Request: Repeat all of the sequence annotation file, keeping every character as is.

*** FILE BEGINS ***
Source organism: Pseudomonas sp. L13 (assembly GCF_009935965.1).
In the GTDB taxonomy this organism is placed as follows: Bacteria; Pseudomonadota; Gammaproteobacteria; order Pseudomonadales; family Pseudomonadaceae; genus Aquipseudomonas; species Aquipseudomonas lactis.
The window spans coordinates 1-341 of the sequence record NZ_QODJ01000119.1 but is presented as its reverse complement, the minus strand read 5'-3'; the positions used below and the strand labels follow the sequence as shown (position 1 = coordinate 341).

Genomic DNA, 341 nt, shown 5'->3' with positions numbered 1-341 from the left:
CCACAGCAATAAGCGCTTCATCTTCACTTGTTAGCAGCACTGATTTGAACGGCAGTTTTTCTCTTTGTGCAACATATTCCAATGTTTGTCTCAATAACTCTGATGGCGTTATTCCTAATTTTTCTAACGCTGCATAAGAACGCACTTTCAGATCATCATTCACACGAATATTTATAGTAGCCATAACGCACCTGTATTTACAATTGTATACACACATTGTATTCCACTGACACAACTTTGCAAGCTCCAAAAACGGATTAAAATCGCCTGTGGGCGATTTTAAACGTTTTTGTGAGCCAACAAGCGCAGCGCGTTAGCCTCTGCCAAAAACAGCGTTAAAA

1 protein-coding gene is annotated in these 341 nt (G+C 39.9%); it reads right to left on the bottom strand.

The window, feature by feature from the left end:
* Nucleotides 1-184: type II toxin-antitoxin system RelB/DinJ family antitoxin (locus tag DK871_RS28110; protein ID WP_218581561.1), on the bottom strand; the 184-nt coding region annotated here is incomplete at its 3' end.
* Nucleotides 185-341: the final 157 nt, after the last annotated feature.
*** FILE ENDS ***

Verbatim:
Source organism: Pseudomonas sp. L13 (assembly GCF_009935965.1).
In the GTDB taxonomy this organism is placed as follows: Bacteria; Pseudomonadota; Gammaproteobacteria; order Pseudomonadales; family Pseudomonadaceae; genus Aquipseudomonas; species Aquipseudomonas lactis.
The window spans coordinates 1-341 of the sequence record NZ_QODJ01000119.1 but is presented as its reverse complement, the minus strand read 5'-3'; the positions used below and the strand labels follow the sequence as shown (position 1 = coordinate 341).

Genomic DNA, 341 nt, shown 5'->3' with positions numbered 1-341 from the left:
CCACAGCAATAAGCGCTTCATCTTCACTTGTTAGCAGCACTGATTTGAACGGCAGTTTTTCTCTTTGTGCAACATATTCCAATGTTTGTCTCAATAACTCTGATGGCGTTATTCCTAATTTTTCTAACGCTGCATAAGAACGCACTTTCAGATCATCATTCACACGAATATTTATAGTAGCCATAACGCACCTGTATTTACAATTGTATACACACATTGTATTCCACTGACACAACTTTGCAAGCTCCAAAAACGGATTAAAATCGCCTGTGGGCGATTTTAAACGTTTTTGTGAGCCAACAAGCGCAGCGCGTTAGCCTCTGCCAAAAACAGCGTTAAAA

1 protein-coding gene is annotated in these 341 nt (G+C 39.9%); it reads right to left on the bottom strand.

The window, feature by feature from the left end:
* Nucleotides 1-184: type II toxin-antitoxin system RelB/DinJ family antitoxin (locus tag DK871_RS28110; protein ID WP_218581561.1), on the bottom strand; the 184-nt coding region annotated here is incomplete at its 3' end.
* Nucleotides 185-341: the final 157 nt, after the last annotated feature.